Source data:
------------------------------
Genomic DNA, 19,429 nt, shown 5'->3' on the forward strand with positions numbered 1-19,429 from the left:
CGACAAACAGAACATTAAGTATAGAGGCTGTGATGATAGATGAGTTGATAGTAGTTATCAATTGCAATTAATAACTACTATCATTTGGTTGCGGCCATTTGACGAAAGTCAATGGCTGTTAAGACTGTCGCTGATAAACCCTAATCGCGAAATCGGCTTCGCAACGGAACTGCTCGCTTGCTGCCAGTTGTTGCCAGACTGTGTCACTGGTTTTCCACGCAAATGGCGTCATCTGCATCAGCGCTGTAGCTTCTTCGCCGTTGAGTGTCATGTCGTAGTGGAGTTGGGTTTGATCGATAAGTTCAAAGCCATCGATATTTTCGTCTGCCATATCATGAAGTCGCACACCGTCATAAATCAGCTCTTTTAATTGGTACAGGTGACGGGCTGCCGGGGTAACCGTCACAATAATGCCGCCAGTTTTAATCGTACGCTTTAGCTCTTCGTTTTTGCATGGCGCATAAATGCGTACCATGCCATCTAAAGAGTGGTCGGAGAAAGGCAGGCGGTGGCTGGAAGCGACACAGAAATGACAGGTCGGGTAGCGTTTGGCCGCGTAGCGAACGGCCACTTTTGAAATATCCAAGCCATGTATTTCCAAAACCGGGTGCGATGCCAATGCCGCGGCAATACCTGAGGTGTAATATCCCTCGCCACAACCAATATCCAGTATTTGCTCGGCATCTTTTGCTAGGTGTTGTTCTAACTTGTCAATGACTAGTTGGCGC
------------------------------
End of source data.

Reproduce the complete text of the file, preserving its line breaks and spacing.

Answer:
Genomic DNA, 19,429 nt, shown 5'->3' on the forward strand with positions numbered 1-19,429 from the left:
CGACAAACAGAACATTAAGTATAGAGGCTGTGATGATAGATGAGTTGATAGTAGTTATCAATTGCAATTAATAACTACTATCATTTGGTTGCGGCCATTTGACGAAAGTCAATGGCTGTTAAGACTGTCGCTGATAAACCCTAATCGCGAAATCGGCTTCGCAACGGAACTGCTCGCTTGCTGCCAGTTGTTGCCAGACTGTGTCACTGGTTTTCCACGCAAATGGCGTCATCTGCATCAGCGCTGTAGCTTCTTCGCCGTTGAGTGTCATGTCGTAGTGGAGTTGGGTTTGATCGATAAGTTCAAAGCCATCGATATTTTCGTCTGCCATATCATGAAGTCGCACACCGTCATAAATCAGCTCTTTTAATTGGTACAGGTGACGGGCTGCCGGGGTAACCGTCACAATAATGCCGCCAGTTTTAATCGTACGCTTTAGCTCTTCGTTTTTGCATGGCGCATAAATGCGTACCATGCCATCTAAAGAGTGGTCGGAGAAAGGCAGGCGGTGGCTGGAAGCGACACAGAAATGACAGGTCGGGTAGCGTTTGGCCGCGTAGCGAACGGCCACTTTTGAAATATCCAAGCCATGTATTTCCAAAACCGGGTGCGATGCCAATGCCGCGGCAATACCTGAGGTGTAATATCCCTCGCCACAACCAATATCCAGTATTTGCTCGGCATCTTTTGCTAGGTGTTGTTCTAACTTGTCAATGACTAGTTGGCGC